Ramesh Kumar QPM shared his experiences with us of being the first Asian police officer in the Black Country, joining the West Midlands Constabulary in 1970 as a cadet. He wanted to follow his father’s footsteps in policing, even though he didn’t speak English when he came to the UK in 1965. He ended up being the first Asian police cadet in the country. Ramesh used to walk the streets in his uniform and local people would be shocked, coming out of their shops to see him. Although he was based in Smethwick, he was called upon all over the force to use his language skills to liaise with the Asian community. He fondly remembers early work with Tariq Somra (who was the first Indian police officer in Birmingham, joining in 1969) and Bash Desai (Coventry). During his service he did advanced driving, CID enquiries and undercover work, as well as community liaison. He is most proud of his achievements in recruiting Black and ethnic minority officers to the service.

On the 1st January 1996, after much work by Sergeant Stan Bean and colleagues, black officers and support staff in the West Midlands met for the first time to share openly their feelings and experiences. They saw the need to address the high number of black officers leaving the service and from this an informal social network was established, called the Black Police Association. The following 12 months saw the association go from strength to strength, even though many officers and staff were nervous about joining, worried about being labelled a troublemaker. It later became the Black and Asian Police Association (BAPA).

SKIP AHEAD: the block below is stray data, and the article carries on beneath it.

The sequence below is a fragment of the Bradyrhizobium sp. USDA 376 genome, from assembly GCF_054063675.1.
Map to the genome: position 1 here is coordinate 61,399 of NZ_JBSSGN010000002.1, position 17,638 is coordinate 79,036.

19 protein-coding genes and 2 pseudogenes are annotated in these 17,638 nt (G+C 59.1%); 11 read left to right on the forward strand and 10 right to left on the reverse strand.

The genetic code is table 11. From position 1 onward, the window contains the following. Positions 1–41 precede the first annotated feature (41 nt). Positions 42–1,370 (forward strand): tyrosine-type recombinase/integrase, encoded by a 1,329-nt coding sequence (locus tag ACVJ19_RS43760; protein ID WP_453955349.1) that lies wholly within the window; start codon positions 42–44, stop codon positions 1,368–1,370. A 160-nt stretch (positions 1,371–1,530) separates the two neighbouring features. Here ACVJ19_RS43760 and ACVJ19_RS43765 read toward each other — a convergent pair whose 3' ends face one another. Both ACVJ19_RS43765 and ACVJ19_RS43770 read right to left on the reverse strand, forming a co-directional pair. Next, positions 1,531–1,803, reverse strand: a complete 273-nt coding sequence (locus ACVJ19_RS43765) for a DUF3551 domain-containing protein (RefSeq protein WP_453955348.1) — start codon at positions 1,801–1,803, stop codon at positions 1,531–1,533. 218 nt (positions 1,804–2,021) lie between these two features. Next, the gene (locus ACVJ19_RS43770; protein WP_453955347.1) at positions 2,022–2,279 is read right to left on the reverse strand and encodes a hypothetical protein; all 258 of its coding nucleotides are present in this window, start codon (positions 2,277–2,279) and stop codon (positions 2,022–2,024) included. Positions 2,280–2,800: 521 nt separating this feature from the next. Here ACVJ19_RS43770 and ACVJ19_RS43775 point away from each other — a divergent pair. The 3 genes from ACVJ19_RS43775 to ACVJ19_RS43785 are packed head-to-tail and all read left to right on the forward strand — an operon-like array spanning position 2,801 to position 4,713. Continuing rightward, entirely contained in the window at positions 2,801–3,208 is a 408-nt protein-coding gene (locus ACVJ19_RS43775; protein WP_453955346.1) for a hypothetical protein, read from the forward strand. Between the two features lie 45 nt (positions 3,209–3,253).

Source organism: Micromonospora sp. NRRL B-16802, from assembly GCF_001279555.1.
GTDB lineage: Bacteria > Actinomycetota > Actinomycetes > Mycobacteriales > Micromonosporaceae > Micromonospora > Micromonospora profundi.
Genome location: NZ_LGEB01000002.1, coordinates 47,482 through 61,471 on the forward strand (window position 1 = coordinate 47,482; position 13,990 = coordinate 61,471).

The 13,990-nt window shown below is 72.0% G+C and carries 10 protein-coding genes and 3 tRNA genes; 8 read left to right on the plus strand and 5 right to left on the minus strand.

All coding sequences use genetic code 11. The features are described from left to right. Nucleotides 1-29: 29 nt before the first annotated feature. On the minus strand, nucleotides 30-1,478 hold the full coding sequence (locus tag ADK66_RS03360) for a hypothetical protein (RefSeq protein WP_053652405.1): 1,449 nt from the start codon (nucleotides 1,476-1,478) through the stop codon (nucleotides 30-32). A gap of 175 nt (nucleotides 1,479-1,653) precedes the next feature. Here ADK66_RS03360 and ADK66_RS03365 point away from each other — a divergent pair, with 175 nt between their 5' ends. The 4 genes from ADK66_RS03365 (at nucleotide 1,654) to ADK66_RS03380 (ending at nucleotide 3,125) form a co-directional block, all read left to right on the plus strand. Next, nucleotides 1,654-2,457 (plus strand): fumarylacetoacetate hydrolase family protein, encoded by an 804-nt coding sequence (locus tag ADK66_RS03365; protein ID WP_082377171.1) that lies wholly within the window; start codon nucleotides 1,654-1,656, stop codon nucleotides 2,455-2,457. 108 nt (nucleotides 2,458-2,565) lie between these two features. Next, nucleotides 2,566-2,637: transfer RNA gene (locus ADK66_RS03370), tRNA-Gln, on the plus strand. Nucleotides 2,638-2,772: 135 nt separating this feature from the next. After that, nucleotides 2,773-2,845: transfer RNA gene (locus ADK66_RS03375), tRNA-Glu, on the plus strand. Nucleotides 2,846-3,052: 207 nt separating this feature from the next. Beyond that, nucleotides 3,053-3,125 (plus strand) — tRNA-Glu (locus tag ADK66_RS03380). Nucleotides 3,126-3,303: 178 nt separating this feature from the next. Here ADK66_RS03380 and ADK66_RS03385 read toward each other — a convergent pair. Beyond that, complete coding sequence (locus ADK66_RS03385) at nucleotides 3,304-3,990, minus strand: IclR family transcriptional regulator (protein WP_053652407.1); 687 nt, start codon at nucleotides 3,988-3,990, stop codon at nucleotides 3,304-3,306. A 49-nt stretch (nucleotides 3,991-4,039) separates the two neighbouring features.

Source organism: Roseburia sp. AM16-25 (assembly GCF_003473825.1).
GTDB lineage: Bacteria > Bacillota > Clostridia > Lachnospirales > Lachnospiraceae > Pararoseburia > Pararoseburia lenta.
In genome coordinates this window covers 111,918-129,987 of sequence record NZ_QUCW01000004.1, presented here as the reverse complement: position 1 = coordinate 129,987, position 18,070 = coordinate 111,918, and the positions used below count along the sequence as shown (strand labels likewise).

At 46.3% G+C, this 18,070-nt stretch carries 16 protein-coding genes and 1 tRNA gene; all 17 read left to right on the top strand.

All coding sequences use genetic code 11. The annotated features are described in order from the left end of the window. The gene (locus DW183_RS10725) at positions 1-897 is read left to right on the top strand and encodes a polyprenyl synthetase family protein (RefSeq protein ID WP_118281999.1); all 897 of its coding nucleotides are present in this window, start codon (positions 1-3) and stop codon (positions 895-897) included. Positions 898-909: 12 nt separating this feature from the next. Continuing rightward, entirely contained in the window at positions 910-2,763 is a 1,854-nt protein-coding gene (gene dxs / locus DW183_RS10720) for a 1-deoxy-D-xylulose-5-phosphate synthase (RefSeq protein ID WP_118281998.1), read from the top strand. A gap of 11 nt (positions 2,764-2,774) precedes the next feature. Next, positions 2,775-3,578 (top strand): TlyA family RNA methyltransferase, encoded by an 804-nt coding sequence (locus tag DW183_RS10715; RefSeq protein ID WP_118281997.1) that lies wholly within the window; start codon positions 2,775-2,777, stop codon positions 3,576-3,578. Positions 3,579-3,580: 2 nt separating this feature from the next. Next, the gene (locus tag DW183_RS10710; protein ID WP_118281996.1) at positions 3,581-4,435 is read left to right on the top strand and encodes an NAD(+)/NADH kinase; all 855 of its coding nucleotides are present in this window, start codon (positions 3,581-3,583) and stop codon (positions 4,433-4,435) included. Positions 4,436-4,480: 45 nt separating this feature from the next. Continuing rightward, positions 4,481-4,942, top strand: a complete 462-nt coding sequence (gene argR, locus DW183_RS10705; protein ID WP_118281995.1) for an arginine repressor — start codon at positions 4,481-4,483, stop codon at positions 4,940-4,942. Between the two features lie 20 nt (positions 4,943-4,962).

The group aimed to address inequality within the force and support retention and recruitment of black and ethnic minority officers, as well as providing a support and social network for black colleagues.

BAPA is still providing support for officers and staff today and is complemented by other initiatives to help to recruit and retain a more diverse workforce, and ensure the diverse communities of the West Midlands are treated fairly, such as the Afro-Caribbean reference group and the national Police Race Action Plan.

West Midlands Police had the highest proportion of ethnic minority officers in the country with 4.19% in 1998. Whilst police officer ethnic minority representation is currently at 13.9%, representation amongst new recruits since the start of the recruitment uplift programme (19 October) is at 18.7%.

The second part of this blog, focusing on other strands of diversity will be published later in the week!